The Æthelmearc Arts & Sciences Faire 2023 is in a few weeks, and it’s not that far away in the Shire of Nithgaard. This is always a wonderful event, and a good way to display your work and get direct feedback from others. You can even enter virtually if you are still nervous about attending in-person events.
The Queen’s Prize Tourney is limited to entrants not already in the Order of the Laurel, but to enter your work you must be sponsored by peer of the Laurel, or by a Fleur d’Aethelmearc (or foreign equivalent).
If you would like to enter the Tourney, but have not yet lined up a sponsor and don’t know who to ask, please let me know and we’ll get you matched up with a sponsor. You have until April 20th to register for virtual participation, and until April 27th to register for in-person.
Greetings Debatable Lands, from your Arts and Sciences Minister.
My term comes to an end this February. I am fully willing to commit to a second 2-year term, but I am required by courtesy and policy to request letters. If you are interested in being the next Minister of Arts and Sciences, please send a letter of intent to myself and the office of the Seneschal by January 31st, 2023.
This office is the best office in the Barony. There is all kinds of leeway to try new things in your pursuit of supporting arts, crafts, and research in the Barony. It’s still difficult to feel connected with the SCA at this point, so anything you have the energy to do to bring others together will certainly be appreciated. I have some things I’m still itching to implement, but new ideas are always welcome.
It has been my pleasure to serve you for the last year and ten months. I hope to continue and to up my game with more service for the next two years. However, more choice is always a good thing! Please submit your letters if you would like your chance sooner rather than later.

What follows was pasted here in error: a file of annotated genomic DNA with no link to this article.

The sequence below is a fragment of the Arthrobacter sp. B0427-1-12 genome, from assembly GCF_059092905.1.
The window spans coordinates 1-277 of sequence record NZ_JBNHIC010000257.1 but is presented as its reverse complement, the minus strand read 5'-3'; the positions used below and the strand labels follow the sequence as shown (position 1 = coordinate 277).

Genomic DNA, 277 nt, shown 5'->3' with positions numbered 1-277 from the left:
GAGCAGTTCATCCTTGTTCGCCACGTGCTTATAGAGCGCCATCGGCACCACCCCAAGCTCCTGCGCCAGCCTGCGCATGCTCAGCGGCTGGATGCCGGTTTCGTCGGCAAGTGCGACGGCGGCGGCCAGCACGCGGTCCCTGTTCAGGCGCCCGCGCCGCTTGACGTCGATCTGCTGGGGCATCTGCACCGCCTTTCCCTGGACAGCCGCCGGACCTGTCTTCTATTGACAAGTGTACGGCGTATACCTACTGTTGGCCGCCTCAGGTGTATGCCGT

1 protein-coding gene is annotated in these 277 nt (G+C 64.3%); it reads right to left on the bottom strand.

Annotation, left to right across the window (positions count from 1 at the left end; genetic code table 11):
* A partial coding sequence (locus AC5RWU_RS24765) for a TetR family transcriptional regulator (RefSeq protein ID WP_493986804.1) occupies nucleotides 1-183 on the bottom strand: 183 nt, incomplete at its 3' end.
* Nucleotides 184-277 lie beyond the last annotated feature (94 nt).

Their Royal Highnesses, Arnthor Inn Sterki and Ceirech Na Hinnsi, are pleased to let it be known to all that they are looking forward to choose their Arts & Sciences Champions at the Kingdom Arts & Sciences Championship to be hosted by the the Barony of Rhydderich Hael this Saturday, October 22nd.
It’s too late to set up a virtual entry, but you can register an in-person entry if you show up first thing at the event.
The event is from 9am to 5pm, and it’s just a four-point-mumble hour drive up to Sanborn, NY if you want to day-trip it. More information:
The Baron and Baroness really hope to see you all at this Saturday’s picnic, and I as the Arts and Sciences minister hope that you will bring your crafting projects with you to work on and show off. There will not be any official classes or display, but while we socialize we’d like to see what you’re working on and ask you questions about your particular craft. This is not the best venue for noisy or messy work, but anything portable and interesting is fair game, and it’s all interesting to us.